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Theodore Roosevelt (1858–1919). Through the Brazilian Wilderness. 1914.

Page 314

he fled in panic terror into the wilderness. A tree had knocked the carbine from his hand. His footsteps showed that after going some rods he had started to return, doubtless for the carbine, but had fled again, probably because the body had then been discovered. It was questionable whether or not he would live to reach the Indian villages, which were probably his goal. He was not a man to feel remorse—never a common feeling; but surely that murderer was in a living hell, as, with fever and famine leering at him from the shadows, he made his way through the empty desolation of the wilderness. Franca, the cook, quoted out of the melancholy proverbial philosophy of the people the proverb: “No man knows the heart of any one” ; and then expressed with deep conviction a weird ghostly belief I had never encountered before: “Paishon is following Julio now, and will follow him until he dies; Paishon fell forward on his hands and knees, and when a murdered man falls like that his ghost will follow the slayer as long as the slayer lives.”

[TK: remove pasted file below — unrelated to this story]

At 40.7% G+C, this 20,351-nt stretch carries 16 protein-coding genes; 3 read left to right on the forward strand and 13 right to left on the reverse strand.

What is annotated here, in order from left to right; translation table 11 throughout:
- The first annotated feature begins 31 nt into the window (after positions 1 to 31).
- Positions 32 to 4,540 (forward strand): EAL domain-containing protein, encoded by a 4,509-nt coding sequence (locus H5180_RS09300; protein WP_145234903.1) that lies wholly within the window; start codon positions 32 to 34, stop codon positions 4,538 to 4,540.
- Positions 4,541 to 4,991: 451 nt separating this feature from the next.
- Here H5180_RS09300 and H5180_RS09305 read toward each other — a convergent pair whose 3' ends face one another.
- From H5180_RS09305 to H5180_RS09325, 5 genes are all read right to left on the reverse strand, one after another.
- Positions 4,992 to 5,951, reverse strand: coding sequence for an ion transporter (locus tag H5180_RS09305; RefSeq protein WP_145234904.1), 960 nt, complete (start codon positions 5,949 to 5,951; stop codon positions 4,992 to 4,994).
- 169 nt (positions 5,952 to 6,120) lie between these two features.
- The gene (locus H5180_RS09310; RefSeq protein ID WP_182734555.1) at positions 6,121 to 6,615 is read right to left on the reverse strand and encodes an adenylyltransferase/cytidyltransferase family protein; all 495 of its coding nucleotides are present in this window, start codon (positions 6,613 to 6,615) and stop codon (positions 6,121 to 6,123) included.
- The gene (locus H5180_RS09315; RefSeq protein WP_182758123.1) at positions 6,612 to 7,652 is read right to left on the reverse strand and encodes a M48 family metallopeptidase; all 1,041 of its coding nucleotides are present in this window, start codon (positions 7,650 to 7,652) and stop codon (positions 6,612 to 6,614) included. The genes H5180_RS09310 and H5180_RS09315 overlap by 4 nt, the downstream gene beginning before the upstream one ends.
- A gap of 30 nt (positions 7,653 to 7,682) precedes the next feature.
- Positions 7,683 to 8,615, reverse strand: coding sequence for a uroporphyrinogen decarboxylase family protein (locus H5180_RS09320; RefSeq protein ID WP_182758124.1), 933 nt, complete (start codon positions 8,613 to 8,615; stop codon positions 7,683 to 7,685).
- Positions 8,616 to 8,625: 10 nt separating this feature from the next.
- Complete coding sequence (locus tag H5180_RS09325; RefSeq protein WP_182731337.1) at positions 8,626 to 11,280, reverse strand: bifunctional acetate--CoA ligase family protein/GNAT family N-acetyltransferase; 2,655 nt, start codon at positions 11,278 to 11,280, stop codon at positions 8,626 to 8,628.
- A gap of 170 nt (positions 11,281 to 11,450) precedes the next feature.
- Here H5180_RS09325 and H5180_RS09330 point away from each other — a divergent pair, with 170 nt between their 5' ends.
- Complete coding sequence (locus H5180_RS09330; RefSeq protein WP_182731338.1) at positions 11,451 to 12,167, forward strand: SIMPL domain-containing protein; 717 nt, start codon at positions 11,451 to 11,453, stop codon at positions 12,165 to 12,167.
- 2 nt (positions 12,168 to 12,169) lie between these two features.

We did not attempt to pursue the murderer. We could not legally put him to death, although he was a soldier who in cold blood had just deliberately killed a fellow soldier. If we had been near civilization we would have done our best to bring him in and turn him over to justice. But we were in the wilderness, and how many weeks’ journey were ahead of us we could not tell. Our food was running low, sickness was beginning to appear among the men, and both their courage and their strength were gradually ebbing. Our first duty was to save the lives and the health of the men of the expedition who had